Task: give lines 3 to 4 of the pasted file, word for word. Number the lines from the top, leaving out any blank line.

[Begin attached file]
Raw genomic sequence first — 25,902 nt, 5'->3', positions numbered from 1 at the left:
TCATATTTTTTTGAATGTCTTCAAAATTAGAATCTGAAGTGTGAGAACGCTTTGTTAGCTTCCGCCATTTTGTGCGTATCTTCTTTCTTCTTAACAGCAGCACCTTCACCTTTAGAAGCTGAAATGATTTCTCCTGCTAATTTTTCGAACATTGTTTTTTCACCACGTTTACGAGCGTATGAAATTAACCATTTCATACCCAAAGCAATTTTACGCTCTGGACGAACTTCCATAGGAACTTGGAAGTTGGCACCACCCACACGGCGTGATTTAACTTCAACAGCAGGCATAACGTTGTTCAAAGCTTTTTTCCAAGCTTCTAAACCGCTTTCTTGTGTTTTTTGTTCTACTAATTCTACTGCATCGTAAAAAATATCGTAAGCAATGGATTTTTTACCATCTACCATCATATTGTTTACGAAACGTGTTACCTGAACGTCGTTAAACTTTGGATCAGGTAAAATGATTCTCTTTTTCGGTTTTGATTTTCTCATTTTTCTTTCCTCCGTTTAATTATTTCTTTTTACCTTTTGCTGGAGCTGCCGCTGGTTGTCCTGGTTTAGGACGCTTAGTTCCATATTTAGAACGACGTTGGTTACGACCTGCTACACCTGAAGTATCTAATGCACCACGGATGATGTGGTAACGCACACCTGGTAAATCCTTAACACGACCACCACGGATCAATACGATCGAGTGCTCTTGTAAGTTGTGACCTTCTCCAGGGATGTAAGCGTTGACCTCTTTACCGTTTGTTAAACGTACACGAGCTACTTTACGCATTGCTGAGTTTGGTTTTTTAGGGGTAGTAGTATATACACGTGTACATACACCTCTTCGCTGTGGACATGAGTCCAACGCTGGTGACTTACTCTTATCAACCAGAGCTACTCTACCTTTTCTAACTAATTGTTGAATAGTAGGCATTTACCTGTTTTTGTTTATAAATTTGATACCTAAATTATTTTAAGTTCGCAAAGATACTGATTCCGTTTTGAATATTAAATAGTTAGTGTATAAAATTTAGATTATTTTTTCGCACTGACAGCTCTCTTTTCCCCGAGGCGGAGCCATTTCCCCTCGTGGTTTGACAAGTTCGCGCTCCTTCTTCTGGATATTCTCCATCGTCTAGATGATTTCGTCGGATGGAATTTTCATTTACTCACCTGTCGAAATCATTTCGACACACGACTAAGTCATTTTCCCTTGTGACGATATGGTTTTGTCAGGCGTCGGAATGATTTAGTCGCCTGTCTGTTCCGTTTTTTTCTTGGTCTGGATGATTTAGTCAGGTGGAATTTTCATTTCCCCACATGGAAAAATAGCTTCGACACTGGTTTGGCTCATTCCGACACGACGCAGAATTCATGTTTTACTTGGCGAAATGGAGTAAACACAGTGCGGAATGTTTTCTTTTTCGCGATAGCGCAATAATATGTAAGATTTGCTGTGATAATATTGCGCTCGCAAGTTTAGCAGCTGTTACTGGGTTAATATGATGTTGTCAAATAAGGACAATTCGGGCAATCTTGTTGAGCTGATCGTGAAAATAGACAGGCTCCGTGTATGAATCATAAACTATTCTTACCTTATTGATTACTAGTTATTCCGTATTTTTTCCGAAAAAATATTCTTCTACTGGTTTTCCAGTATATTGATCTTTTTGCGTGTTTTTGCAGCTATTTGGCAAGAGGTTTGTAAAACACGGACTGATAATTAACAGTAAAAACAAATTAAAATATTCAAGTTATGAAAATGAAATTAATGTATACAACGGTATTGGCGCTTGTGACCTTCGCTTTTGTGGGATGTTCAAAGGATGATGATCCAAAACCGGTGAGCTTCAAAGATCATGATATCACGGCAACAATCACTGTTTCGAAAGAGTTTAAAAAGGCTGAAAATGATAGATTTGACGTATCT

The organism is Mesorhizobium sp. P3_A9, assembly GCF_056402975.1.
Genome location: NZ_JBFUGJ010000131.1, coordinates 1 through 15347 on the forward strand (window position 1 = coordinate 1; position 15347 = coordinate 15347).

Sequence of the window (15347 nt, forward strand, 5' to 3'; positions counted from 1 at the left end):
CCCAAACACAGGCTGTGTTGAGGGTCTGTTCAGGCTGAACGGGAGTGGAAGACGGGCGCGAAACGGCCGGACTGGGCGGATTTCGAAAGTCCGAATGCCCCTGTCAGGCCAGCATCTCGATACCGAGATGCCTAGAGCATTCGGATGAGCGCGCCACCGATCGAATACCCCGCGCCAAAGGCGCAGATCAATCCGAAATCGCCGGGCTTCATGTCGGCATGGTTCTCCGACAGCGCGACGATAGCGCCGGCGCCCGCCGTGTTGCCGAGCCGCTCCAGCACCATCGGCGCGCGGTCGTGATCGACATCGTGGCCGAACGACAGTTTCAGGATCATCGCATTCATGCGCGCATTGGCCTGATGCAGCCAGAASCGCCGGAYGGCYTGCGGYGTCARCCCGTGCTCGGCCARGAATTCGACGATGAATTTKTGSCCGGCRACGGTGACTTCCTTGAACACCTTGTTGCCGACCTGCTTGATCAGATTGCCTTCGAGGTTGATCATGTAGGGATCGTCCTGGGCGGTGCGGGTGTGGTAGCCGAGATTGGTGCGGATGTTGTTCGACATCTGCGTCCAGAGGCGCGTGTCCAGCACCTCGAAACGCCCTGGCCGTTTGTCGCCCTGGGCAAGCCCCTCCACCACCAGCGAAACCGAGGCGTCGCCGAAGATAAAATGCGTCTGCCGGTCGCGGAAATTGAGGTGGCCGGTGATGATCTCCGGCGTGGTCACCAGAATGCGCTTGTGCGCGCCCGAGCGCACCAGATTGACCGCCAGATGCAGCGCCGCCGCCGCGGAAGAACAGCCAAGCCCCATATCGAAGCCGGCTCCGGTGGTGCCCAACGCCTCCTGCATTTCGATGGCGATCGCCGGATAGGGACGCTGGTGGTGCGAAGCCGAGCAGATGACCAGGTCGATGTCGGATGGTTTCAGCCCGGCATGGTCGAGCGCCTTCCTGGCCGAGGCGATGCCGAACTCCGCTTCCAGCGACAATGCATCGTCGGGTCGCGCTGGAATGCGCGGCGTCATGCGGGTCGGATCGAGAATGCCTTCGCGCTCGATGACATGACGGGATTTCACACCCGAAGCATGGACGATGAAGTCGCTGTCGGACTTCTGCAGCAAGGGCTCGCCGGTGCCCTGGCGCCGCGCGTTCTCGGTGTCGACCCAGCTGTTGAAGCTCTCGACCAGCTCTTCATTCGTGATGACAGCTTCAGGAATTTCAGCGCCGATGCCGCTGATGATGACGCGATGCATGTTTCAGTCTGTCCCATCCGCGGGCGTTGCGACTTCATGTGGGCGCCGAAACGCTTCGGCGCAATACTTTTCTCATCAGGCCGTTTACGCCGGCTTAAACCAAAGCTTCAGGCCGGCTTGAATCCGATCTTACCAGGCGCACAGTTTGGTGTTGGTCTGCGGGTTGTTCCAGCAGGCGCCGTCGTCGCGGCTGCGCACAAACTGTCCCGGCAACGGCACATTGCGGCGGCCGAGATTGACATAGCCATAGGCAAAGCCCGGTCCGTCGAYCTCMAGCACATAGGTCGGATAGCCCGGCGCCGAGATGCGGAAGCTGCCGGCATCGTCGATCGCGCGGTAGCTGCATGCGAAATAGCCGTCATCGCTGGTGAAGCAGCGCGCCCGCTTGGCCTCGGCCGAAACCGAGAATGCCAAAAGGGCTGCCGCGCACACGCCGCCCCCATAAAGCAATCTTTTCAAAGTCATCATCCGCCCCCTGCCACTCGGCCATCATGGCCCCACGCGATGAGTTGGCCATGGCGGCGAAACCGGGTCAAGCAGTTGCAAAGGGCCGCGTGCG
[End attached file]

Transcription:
The organism is Mesorhizobium sp. P3_A9, assembly GCF_056402975.1.
Genome location: NZ_JBFUGJ010000131.1, coordinates 1 through 15347 on the forward strand (window position 1 = coordinate 1; position 15347 = coordinate 15347).